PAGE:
When I was a little girl…
I loved playing with paper dolls, making mud pies and playing dress up with my Mother’s clothes. I would sit for hours underneath the dining room table playing with the paper dolls that I cut out from the catalogs my Grandmother kept in a box underneath the phone table.
The requirements for making the “cut” were precise. They had to be complete, meaning nothing or no one could be blocking any part of their body, their outfit had to be stylish and most importantly they had to be pretty.
For years, print and broadcast media have defined beauty. There was a time in the not so distant past where voluptuous women like Marilyn Monroe, Mae West and Jayne Mansfield were the “hot” commodities. They were the pin-up girls who women wanted to be like and men drooled over. They were a size 14 or above. By today’s standards, they would be obese women on the cover of tabloids with some horrifying caption. So, when did the standard of beauty change from healthy and curvy to unhealthy and straight? When did a woman having a boy’s body with breasts become the “hot” commodity? Who is defining beauty and why as a society are we buying it? It is time to change this way of thinking and honor our bodies at each age and size.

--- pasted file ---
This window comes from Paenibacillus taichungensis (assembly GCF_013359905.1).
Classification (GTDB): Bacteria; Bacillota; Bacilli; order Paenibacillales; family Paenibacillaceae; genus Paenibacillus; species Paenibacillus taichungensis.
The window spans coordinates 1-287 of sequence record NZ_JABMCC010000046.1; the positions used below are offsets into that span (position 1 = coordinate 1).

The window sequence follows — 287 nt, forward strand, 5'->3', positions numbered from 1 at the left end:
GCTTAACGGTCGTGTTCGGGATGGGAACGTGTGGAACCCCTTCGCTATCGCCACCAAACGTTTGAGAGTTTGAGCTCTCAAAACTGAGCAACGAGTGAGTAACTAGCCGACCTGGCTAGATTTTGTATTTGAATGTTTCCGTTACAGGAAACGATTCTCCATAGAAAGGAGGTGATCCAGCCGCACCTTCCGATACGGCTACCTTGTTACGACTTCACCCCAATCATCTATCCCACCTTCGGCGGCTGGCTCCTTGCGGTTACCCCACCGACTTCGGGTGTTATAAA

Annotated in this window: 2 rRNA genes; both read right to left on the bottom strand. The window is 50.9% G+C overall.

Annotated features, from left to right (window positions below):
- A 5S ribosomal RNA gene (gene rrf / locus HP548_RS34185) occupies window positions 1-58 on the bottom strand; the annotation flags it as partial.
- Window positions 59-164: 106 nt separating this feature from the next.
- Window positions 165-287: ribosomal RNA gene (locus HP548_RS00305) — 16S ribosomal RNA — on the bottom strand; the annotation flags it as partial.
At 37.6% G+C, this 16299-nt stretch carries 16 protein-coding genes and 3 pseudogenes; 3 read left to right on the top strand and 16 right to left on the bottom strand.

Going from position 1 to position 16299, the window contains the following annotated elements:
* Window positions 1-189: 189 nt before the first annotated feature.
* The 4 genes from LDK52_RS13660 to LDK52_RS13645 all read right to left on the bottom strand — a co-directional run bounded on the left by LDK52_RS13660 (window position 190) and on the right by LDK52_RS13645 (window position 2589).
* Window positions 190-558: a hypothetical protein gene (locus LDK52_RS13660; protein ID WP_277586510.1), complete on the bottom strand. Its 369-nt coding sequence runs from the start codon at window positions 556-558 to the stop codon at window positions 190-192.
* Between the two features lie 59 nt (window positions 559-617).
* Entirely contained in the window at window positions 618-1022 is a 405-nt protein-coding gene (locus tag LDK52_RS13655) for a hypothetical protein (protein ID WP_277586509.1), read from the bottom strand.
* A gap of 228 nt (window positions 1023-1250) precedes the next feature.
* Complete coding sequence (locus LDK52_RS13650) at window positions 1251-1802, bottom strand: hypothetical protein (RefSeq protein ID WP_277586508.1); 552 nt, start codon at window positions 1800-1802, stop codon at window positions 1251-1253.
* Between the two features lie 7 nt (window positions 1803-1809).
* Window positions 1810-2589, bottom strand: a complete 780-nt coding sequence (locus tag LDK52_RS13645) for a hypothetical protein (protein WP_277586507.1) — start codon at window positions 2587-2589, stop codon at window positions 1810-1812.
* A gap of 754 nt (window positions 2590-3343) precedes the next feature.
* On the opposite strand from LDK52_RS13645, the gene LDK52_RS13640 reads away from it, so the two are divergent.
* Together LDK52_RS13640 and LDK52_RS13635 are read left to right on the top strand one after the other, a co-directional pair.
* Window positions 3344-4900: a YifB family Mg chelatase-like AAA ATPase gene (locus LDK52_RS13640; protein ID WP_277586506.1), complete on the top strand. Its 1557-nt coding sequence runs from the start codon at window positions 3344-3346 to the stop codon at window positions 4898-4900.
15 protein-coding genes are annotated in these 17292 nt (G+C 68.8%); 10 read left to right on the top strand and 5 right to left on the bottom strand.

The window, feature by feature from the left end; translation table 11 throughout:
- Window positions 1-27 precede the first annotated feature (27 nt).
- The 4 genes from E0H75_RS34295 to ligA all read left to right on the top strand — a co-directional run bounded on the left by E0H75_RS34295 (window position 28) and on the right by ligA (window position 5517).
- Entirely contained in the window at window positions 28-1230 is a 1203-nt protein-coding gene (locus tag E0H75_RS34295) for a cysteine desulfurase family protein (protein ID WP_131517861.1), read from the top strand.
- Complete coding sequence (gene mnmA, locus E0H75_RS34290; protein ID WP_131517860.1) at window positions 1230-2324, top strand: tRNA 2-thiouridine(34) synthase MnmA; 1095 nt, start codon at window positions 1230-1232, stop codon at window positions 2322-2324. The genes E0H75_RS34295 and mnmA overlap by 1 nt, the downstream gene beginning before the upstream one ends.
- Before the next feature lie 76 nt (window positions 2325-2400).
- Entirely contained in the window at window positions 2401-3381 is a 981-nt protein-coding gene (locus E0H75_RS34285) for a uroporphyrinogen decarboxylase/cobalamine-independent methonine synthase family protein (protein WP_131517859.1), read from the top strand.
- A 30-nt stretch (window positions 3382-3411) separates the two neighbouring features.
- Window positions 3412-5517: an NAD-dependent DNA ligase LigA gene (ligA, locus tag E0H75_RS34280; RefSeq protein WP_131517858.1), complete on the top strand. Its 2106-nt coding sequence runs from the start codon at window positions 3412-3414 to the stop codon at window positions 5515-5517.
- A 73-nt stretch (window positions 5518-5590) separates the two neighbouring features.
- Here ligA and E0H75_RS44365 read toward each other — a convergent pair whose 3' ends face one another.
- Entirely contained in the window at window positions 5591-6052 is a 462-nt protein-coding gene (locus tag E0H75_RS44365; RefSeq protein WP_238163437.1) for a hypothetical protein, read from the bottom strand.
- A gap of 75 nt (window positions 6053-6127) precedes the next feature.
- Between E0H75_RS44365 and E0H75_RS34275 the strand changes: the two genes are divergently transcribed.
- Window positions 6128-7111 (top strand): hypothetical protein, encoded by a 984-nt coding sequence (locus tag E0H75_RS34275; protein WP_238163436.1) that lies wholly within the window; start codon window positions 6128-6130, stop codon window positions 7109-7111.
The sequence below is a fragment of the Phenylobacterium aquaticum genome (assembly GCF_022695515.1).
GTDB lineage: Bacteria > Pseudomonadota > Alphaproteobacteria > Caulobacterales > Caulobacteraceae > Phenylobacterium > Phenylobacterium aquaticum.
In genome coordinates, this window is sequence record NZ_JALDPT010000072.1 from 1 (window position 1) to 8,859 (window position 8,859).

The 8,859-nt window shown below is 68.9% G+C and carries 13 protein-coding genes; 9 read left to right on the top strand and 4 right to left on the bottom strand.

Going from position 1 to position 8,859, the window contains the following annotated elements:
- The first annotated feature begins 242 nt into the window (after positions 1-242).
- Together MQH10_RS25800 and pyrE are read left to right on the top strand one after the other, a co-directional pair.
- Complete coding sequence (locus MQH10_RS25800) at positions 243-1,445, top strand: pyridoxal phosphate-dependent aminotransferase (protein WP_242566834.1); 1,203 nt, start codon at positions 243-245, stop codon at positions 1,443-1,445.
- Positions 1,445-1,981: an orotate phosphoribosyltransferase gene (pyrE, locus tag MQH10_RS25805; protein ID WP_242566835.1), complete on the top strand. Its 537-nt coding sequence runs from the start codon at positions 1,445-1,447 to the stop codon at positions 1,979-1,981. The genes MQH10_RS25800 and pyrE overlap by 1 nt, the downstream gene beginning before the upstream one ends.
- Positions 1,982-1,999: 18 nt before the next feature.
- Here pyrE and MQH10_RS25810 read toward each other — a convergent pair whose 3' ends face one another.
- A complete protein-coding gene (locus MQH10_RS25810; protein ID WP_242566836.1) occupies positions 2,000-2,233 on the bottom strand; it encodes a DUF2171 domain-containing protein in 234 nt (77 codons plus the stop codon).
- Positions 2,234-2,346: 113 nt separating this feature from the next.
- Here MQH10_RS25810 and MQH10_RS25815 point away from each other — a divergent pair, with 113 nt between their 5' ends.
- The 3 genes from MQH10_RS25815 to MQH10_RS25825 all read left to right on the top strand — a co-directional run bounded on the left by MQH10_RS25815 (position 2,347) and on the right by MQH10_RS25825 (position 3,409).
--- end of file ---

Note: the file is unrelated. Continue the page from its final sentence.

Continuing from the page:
The Maiden’s body beginning to form and develop, flowing with creative juices as she begins to paint on the blank canvas of life. The Mother’s body full, juicy and ripe, ready to birth life in all forms, and the Crone, whose body carries confidence, wisdom and grace from a life lived. Honoring the wisdom and the curves of our bodies is a testament to true beauty. Embracing each curve, stretch mark and wrinkle is testimony to living an alive and full life.
In the last few days of my Grandmother’s life, I would sit next to her bed, holding her hands. She had beautiful hands. I looked at her hands and thought about the number of tortillas these hands made, how many quilts these hands made that are now warming her grandchildren and great grandchildren. I thought about how these hands worked on a farm and held her children, grandchildren and great grandchildren. I looked at her face, touched her cheek, and thought about, how many smiles were on this face, how many tears streamed down these cheeks. I looked at my Grandmother and saw the beauty of a life lived. The beauty of a woman who touched many lives, fed many people, cried many tears. At that moment, the size of her clothes did not matter; it was the size of her heart that defined true beauty.
In the end it is not the size of your clothes that matters, it is the size of your heart. Live from the beauty of your heart. Do not let a number on a tag define you, let the number of people whose heart you touch be the meter of true beauty.